Nonetheless, poor health amongst the elderly is not an inevitable aspect of old age and thus the need to intervene in order to reduce the premature disabilities and deaths of the elderly. Research shows that most healthcare givers are not aware of the older patients' needs (Kane & Kane, 2005). However, in the bid to compound this issue, it is important to ensure that a doctor talks to the caregiver of the elderly to make them less responsive and to feel invisible. Additionally, pursuing a career in healthcare and particularly in geriatrics has to be made more lucrative and attractive for the young physicians.

To deal with the issue of aging bias the community should be educated on this issue. For example, health-promotion educational intervention, which includes better identification of the threats of aging, old age nutrition, physical activity, and mental, physical health status of the elderly. The community education plan should make use of 5As strategy presented in sessions of forty-five minutes. These 5As stand for (Assessment, agree, advice, arrange and assist). Other educational methods such as lectures and questions and answers sessions can be used. Such awareness and provision of information to the community will help reduce the risks of ageism.

Conclusion

In conclusion, it is clear that healthcare givers in geriatrics tend to assume that the elderly are just facing challenges of old age and are not necessarily ill. As a result, this will lead to under-treatment or over-treatment of the elderly. Most geriatrics professionals tend to make assumptions concerning their elderly patients that age is the problem rather than their functional status. Though health complications are inevitable during of old age, there is need to intervene in the current situation to reduce premature deaths, illness, and disability among the aged. Given the appropriate medications and recommendations, the elderly can continue to pursue a productive, active and a happy lifestyle without having to burden caregivers or family members with premature loss of independence. Educating the community about the need for ageism ensures that the senior patients are not discriminated or given inappropriate healthcare. Various educational methods such as lectures, questions, and answers can be used to make the community.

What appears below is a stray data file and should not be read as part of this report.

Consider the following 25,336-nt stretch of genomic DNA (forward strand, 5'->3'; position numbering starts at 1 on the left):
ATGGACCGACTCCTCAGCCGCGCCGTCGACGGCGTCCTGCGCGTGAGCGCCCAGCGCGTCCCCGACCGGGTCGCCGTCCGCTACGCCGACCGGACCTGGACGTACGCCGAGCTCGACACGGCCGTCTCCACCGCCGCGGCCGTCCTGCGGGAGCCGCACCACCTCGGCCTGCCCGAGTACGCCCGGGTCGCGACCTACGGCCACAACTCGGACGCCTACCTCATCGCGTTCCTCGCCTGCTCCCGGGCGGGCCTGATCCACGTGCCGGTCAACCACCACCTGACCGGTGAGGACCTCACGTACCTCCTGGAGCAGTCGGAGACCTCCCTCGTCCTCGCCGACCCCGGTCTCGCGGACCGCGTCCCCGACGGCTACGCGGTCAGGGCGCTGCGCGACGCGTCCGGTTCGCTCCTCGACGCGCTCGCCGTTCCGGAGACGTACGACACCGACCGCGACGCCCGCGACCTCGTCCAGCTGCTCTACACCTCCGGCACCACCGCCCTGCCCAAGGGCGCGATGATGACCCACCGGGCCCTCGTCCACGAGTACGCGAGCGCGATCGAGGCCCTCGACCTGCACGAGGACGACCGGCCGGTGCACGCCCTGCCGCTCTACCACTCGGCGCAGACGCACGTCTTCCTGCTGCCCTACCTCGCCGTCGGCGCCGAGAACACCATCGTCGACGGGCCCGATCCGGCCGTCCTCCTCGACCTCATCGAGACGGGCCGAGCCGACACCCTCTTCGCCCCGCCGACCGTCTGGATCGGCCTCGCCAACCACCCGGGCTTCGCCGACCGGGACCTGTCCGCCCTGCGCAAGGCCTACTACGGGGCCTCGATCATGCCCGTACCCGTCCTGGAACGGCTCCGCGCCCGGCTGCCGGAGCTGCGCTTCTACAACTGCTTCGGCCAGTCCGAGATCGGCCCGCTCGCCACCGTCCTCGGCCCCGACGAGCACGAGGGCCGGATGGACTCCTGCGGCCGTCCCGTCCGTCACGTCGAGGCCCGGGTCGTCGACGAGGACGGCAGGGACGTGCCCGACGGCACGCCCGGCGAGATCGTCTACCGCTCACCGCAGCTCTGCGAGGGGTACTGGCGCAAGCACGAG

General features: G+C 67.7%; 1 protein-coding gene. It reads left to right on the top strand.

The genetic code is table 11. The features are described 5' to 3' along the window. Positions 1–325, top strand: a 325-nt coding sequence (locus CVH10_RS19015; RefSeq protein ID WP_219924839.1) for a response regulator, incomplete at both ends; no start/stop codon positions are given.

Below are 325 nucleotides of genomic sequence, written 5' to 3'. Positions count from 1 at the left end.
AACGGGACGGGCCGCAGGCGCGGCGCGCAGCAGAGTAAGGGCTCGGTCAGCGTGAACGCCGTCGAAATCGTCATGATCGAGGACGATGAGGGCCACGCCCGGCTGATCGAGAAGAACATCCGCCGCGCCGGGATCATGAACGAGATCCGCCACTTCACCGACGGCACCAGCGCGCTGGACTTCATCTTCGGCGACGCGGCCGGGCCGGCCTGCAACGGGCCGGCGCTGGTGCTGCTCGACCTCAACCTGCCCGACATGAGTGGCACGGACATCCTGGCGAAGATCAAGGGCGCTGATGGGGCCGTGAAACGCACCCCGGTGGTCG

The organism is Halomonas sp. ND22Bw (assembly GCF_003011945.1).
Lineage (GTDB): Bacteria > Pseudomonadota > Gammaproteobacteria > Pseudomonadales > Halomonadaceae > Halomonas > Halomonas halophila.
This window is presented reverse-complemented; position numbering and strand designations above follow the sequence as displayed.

References

Jones, V. (2017). Ageism in healthcare and How dangerous it can be. Retrieved from: (http://www.nextavenue.org/ageism-health-care-dangerous/)

Kane, R., & Kane, R. (2005). Ageism in healthcare and long-term care. Generations, 29(3), 49-54.

Kydd, A., & Fleming, A. (2015). Ageism and age discrimination in healthcare: Fact or fiction? A narrative review of the literature. Maturitas, 81(4), 432-438.

Ouchida, K. M., & Lachs, M. S. (2015). Not for doctors only: ageism in healthcare. Generations, 39(3), 46-57.

Ward, D. (2000). Ageism and the abuse of older people in health and social care. British Journal of Nursing, 9(9), 560-563.